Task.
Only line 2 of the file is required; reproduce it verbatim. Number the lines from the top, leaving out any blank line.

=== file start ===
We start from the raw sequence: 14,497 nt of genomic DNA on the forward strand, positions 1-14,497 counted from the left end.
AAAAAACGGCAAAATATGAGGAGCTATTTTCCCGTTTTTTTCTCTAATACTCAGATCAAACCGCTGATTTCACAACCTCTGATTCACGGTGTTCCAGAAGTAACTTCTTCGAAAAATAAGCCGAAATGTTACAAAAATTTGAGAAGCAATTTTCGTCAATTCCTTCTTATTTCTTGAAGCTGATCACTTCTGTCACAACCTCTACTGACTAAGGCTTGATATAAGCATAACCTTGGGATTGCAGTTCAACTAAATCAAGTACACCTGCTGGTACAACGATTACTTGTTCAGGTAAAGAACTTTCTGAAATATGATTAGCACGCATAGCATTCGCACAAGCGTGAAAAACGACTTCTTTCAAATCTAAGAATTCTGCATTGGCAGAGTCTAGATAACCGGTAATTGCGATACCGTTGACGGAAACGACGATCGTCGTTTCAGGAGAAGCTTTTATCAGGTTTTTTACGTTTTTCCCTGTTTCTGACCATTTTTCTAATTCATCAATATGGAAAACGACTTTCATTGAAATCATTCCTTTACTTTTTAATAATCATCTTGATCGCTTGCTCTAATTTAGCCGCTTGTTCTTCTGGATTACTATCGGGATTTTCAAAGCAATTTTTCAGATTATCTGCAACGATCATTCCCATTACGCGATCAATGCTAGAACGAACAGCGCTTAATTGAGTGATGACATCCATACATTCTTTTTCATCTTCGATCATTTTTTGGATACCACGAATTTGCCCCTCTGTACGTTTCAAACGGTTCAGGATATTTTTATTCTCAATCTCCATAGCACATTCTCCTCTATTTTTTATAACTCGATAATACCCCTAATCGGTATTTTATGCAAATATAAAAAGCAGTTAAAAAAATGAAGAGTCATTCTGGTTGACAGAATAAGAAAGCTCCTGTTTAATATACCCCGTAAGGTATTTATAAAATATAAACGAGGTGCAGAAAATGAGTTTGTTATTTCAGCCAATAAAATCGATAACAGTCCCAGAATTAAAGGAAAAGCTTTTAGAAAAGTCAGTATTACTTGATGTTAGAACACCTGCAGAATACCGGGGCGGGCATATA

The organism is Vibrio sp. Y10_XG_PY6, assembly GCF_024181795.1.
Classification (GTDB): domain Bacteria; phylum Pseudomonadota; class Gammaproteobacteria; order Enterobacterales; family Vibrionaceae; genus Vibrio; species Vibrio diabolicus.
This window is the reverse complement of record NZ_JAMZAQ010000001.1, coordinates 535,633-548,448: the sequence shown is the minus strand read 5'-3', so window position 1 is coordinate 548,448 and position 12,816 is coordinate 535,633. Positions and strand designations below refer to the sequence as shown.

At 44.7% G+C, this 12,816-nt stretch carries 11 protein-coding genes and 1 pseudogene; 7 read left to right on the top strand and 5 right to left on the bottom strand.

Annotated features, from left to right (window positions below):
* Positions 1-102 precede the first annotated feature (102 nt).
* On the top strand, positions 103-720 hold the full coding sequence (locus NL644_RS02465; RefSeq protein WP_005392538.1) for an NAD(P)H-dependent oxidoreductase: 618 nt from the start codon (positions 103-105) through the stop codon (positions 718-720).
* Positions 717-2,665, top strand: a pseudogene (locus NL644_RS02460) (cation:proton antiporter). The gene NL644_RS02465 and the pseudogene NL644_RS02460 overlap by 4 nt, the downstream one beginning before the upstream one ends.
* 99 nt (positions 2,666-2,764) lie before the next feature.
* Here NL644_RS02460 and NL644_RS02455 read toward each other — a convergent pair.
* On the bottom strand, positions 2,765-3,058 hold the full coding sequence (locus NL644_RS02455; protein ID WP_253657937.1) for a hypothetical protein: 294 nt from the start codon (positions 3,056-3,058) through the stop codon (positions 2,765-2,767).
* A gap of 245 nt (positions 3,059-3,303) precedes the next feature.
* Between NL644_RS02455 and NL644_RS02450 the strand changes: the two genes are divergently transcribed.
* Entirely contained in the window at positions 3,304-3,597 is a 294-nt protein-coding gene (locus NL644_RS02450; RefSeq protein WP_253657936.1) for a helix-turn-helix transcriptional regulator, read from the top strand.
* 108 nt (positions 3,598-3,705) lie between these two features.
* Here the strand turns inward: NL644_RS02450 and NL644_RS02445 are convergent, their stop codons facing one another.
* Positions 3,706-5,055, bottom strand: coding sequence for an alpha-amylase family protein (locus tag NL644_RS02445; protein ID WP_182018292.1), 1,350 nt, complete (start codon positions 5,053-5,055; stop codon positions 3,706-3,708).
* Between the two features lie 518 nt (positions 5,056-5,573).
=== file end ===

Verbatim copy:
AAAAAACGGCAAAATATGAGGAGCTATTTTCCCGTTTTTTTCTCTAATACTCAGATCAAACCGCTGATTTCACAACCTCTGATTCACGGTGTTCCAGAAGTAACTTCTTCGAAAAATAAGCCGAAATGTTACAAAAATTTGAGAAGCAATTTTCGTCAATTCCTTCTTATTTCTTGAAGCTGATCACTTCTGTCACAACCTCTACTGACTAAGGCTTGATATAAGCATAACCTTGGGATTGCAGTTCAACTAAATCAAGTACACCTGCTGGTACAACGATTACTTGTTCAGGTAAAGAACTTTCTGAAATATGATTAGCACGCATAGCATTCGCACAAGCGTGAAAAACGACTTCTTTCAAATCTAAGAATTCTGCATTGGCAGAGTCTAGATAACCGGTAATTGCGATACCGTTGACGGAAACGACGATCGTCGTTTCAGGAGAAGCTTTTATCAGGTTTTTTACGTTTTTCCCTGTTTCTGACCATTTTTCTAATTCATCAATATGGAAAACGACTTTCATTGAAATCATTCCTTTACTTTTTAATAATCATCTTGATCGCTTGCTCTAATTTAGCCGCTTGTTCTTCTGGATTACTATCGGGATTTTCAAAGCAATTTTTCAGATTATCTGCAACGATCATTCCCATTACGCGATCAATGCTAGAACGAACAGCGCTTAATTGAGTGATGACATCCATACATTCTTTTTCATCTTCGATCATTTTTTGGATACCACGAATTTGCCCCTCTGTACGTTTCAAACGGTTCAGGATATTTTTATTCTCAATCTCCATAGCACATTCTCCTCTATTTTTTATAACTCGATAATACCCCTAATCGGTATTTTATGCAAATATAAAAAGCAGTTAAAAAAATGAAGAGTCATTCTGGTTGACAGAATAAGAAAGCTCCTGTTTAATATACCCCGTAAGGTATTTATAAAATATAAACGAGGTGCAGAAAATGAGTTTGTTATTTCAGCCAATAAAATCGATAACAGTCCCAGAATTAAAGGAAAAGCTTTTAGAAAAGTCAGTATTACTTGATGTTAGAACACCTGCAGAATACCGGGGCGGGCATATA